Discrepancies in the Eurobodalla’s Rural Lands Strategy – Local Environmental Plan (LEP) have been flagged just days after the much-discussed document was declared as signed, sealed and delivered.
In a media statement, the NSW Department of Planning, Industry and Environment says Eurobodalla Shire Council raised concerns about changes that were made to the LEP, without the involvement of Council, in response to a submission from the Rural Fire Service.
The Department and Council have agreed to work together to resolve outstanding issues.
“We are working to identify and clarify the changes as soon as possible,” says Department Secretary Jim Betts.
“We regret the uncertainty around some of the details and any inconvenience this may have caused.”
Mr Betts says senior representatives from the Department met with Council’s senior planning staff earlier this week.
“We continue to work to swiftly resolve this issue and discuss any additional concerns that Council have with the finalised LEP,” he says.
“I thank the Council and the community for their patience.”
The exact issues are still being identified and aren’t being discussed publically, but the Department says the changes will not affect the vast majority of landowners within the Eurobodalla Shire Council local government area.
Mayor Liz Innes says Council staff discovered a number of differences between the adopted position of Council and what senior Department of Planning staff and the Minister’s office had advised would occur.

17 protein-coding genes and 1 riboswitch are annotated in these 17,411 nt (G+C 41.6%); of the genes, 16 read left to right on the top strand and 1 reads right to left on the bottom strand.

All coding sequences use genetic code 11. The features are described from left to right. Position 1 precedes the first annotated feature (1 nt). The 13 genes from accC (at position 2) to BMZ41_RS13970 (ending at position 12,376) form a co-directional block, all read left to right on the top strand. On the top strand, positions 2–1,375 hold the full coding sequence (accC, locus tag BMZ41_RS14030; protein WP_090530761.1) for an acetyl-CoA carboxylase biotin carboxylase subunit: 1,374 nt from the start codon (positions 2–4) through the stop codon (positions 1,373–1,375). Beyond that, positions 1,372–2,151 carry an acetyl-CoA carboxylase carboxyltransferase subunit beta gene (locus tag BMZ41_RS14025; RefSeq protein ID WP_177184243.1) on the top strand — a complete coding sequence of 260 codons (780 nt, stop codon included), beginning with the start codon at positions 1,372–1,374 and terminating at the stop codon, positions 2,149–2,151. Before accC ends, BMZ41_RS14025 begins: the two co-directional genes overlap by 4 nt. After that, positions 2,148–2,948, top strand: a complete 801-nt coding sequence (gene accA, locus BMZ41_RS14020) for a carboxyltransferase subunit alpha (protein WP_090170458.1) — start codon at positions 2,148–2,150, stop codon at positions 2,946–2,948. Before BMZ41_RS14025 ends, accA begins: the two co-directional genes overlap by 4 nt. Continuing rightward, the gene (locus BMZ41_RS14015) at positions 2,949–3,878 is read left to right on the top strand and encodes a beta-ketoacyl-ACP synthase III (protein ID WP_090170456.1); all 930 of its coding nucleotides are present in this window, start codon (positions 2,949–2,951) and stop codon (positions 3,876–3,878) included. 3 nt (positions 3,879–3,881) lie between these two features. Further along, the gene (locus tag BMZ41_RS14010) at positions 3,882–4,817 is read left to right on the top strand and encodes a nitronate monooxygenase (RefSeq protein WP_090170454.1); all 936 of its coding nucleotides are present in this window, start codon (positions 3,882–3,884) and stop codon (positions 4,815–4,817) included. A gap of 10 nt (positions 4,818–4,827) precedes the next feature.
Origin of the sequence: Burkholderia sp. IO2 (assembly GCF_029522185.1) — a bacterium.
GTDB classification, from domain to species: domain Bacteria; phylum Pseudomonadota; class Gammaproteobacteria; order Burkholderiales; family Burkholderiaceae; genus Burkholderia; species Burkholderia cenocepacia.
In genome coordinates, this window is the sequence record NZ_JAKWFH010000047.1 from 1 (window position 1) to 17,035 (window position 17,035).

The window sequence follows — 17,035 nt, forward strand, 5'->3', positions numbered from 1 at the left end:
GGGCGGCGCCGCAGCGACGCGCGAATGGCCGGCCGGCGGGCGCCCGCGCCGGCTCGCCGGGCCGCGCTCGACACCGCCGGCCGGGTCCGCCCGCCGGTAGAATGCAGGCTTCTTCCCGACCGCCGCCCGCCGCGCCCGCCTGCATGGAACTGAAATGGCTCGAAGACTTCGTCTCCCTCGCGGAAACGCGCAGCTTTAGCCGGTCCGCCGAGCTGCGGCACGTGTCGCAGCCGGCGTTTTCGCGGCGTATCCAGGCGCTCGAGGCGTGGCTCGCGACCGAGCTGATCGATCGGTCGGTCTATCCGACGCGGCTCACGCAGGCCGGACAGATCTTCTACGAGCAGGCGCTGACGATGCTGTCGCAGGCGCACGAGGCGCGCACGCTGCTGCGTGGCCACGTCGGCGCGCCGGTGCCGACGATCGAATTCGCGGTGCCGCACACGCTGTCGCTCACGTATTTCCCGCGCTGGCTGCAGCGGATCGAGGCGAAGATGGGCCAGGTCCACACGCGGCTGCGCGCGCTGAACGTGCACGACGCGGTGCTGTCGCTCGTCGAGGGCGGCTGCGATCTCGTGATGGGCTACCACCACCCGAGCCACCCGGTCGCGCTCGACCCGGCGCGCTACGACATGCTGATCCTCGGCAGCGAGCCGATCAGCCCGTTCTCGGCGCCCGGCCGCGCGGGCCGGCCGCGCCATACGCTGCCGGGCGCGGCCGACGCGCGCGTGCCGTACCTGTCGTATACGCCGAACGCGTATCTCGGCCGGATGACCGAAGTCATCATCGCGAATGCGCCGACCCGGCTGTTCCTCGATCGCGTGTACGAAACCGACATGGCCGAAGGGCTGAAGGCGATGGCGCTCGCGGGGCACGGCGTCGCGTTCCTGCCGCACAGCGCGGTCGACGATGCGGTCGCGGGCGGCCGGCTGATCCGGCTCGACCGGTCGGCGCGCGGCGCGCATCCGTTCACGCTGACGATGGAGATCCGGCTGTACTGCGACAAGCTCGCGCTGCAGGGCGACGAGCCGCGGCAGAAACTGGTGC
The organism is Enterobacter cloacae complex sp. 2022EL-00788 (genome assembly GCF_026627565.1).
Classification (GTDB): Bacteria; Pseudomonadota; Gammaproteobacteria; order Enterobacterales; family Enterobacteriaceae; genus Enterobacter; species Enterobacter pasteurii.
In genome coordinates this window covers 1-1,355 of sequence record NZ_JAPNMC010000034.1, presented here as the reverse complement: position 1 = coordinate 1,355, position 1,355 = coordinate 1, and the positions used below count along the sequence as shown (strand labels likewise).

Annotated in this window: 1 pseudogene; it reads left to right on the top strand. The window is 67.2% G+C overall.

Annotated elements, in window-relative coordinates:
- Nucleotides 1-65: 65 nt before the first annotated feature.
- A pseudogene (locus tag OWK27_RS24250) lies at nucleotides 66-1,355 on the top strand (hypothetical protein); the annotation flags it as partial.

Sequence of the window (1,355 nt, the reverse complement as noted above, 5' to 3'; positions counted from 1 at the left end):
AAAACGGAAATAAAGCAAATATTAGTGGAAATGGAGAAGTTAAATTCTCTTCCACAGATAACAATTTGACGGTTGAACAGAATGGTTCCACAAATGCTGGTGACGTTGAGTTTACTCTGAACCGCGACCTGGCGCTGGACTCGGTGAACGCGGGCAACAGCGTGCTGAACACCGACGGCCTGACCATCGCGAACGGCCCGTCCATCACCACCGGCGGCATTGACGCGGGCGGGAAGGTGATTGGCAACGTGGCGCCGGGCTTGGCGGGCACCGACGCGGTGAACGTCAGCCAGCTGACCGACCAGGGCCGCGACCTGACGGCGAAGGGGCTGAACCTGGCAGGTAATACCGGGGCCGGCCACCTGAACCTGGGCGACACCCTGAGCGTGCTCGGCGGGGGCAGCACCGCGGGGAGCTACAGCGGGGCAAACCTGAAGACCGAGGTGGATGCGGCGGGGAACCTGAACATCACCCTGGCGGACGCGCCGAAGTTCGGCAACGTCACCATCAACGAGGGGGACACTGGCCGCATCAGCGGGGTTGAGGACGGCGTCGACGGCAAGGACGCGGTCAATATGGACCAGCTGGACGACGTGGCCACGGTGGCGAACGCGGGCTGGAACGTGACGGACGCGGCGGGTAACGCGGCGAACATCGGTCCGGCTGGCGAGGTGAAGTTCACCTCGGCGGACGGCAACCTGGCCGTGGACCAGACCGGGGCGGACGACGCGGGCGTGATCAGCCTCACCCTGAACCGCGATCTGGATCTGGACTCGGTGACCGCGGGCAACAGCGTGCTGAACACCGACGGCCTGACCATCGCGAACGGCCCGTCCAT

“We are currently awaiting further work by the Department to clarify the full extent of changes and their potential impact,” Cr Innes says.
“Certainly we were not advised of any changes to the planning proposal prior to the Minister for Planning’s sign-off.”
Cr Innes says Council sought clarification and, where appropriate, resolution about the discrepancies with both the Minister’s office and the Department late last week.
“I have personally spoken to the Departmental head Jim Betts who has given his assurance they are working to rectify the matter as soon as possible,” she says.
“Council is not in a position to comment further until the Department has been able to verify the exact implications and what can be done to rectify these changes.”
In considering the Rural Lands Strategy – Local Environmental Plan, the Planning Minister received over 500 submissions from residents and community organisations, many of whom pointed to concerns raised by State agencies including the Rural Fire Service, NSW Fisheries, Office of Environment and Heritage, and Local Land Services.
Most raised environmental concerns to do with land clearing, water quality and climate change as well as bushfire risk. While members of the rural community spoke in support of the document.
Just last week, in offering some sense of reassurance for those with concerns Member for Bega, Andrew Constance said, “development will still go through the same rigorous assessment process it always has.”
“However this Rural Lands Strategy will provide options and opportunities that support tourism and rural economic development, whilst continuing to adhere to state and federal planning and environment legislation.
“The Government carefully considered seven sites identified by the NSW RFS to ensure fire trucks are able to gain access to future rural properties, that requirement has been met.”
A document almost a decade in the making continues to twist and turn, hopefully, the outcome is one all sides of this fractured debate can see their influence in.